An image of folded paper mapsFolded paper maps provide readers with a transportable map that can cover a large geographic area — even if they are a bit unwiedly at times.Maps aren't just used by individuals; they’re also used by businesses and organizations serving both individuals and other businesses. So, if we want to go one step further than Brotton, we could say maps should also be defined by how they are used and the purpose they seek to fulfil, and that they are not just representative, but dynamically so.

“What a map means to me is different from what a map means to you. A map for a logistics company is different to what a map is to an environmental science company,” says Salim Baidoun, Global Community Engagement Manager at TomTom and self-confessed map nerd.

“It’s a borderless word and maps are increasingly powerful and broad. I always say it helps to be more specific when you’re talking about maps,” Salim adds.

(Map) data is the new oil

Over the past few decades, the number of use cases for geospatial data has risen tremendously. And with that, the nature of what “map” means, is evolving.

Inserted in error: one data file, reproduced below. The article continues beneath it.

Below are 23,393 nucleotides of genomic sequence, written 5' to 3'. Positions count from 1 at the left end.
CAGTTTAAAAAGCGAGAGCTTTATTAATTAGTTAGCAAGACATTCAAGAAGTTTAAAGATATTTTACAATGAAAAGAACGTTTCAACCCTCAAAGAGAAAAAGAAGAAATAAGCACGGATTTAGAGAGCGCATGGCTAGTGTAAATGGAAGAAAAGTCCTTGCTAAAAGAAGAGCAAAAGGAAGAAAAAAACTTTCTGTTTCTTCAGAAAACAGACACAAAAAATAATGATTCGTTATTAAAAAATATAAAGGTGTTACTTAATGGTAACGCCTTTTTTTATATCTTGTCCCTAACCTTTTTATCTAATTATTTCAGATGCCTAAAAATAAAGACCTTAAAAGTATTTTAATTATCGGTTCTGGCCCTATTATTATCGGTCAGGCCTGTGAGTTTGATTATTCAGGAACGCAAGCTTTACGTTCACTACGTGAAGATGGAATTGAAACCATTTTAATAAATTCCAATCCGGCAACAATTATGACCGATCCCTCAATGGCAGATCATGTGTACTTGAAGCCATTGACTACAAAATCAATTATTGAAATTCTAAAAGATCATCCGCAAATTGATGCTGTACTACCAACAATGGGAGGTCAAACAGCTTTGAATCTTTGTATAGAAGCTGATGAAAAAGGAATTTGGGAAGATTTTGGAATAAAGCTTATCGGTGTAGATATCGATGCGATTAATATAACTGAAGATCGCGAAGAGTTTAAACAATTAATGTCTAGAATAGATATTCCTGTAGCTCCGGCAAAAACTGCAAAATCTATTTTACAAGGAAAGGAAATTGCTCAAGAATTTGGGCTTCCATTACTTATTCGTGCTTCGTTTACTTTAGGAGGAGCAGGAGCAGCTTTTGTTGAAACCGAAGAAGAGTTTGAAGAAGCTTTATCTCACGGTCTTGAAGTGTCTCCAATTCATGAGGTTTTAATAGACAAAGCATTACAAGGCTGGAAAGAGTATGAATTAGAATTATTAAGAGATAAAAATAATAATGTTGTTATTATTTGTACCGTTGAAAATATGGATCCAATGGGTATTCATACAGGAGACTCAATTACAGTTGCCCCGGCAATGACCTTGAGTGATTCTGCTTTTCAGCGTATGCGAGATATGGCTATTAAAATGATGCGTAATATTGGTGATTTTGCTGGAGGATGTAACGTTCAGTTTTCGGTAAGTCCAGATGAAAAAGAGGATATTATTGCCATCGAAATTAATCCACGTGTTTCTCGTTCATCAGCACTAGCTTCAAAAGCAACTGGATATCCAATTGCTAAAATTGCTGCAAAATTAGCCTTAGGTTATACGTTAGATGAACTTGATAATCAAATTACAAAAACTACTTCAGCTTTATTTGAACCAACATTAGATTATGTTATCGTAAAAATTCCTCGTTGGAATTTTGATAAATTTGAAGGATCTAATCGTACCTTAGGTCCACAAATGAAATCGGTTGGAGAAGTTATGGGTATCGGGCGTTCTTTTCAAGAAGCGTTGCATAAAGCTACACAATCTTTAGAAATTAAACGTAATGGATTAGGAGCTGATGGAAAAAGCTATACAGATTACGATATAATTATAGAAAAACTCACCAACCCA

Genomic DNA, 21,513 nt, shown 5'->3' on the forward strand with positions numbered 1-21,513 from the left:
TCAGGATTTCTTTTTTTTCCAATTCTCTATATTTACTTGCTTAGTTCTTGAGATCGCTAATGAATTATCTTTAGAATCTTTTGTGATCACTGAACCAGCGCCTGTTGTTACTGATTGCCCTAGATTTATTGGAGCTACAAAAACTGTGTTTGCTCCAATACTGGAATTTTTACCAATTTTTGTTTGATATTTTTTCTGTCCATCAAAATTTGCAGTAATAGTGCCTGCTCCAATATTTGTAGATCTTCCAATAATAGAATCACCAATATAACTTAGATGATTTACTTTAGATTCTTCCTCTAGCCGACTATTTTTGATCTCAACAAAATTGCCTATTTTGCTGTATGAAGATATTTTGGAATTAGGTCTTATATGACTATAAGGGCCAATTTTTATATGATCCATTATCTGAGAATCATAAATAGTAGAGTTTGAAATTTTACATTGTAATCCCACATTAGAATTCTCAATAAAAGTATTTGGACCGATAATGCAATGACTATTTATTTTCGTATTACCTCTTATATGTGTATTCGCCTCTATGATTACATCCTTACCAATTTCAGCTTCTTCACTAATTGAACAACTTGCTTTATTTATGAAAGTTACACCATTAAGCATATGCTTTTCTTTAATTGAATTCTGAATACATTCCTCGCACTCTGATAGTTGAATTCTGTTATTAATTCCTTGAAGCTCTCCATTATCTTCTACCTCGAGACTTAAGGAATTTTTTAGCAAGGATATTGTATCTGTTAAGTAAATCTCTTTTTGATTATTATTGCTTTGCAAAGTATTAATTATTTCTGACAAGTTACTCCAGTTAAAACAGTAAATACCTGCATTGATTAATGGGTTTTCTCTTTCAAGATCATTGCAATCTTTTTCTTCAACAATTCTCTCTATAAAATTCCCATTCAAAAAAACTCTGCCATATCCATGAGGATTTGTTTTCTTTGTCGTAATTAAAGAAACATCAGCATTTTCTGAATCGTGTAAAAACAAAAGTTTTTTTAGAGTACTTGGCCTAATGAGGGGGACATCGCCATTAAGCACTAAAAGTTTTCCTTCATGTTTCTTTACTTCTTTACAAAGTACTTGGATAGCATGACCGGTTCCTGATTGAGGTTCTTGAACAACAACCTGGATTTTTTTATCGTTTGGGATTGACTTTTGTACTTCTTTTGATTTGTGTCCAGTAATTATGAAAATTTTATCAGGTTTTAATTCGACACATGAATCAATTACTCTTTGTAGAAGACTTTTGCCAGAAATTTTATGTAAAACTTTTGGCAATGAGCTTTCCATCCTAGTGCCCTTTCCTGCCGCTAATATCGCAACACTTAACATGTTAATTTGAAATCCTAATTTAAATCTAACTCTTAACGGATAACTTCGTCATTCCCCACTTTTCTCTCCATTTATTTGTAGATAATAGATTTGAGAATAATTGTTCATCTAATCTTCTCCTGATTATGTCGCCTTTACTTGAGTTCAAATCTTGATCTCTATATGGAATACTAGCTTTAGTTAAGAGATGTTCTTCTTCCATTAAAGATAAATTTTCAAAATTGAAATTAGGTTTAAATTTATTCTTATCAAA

TomTom estimates that more than 20% of online searches today rely on location data to provide an accurate result. The company expects this number to grow, too.

A 2017 article from Wired reported that between 2007 and 2015, the number of students earning master’s degrees in cartography shot up by more than 40% on average. Demand for cartographers is projected to grow nearly 30% by the end of 2024.

As the company credited with making personal navigation “A Thing,” TomTom has found itself at the center of this evolution.

20 years ago, TomTom led the transition from paper maps to digital maps, and then brought this map into the car.

Johan Land

TomTom’s Chief Product Officer

While navigation remains one of the most pertinent use cases, thanks to their breadth of data, maps power a lot more today. At the same time, the mapmaking industry is constantly having to stay ahead of growing demands. Mapmaking is hard —and the amount of data and investment required to meet those demands is no longer feasible for individual businesses.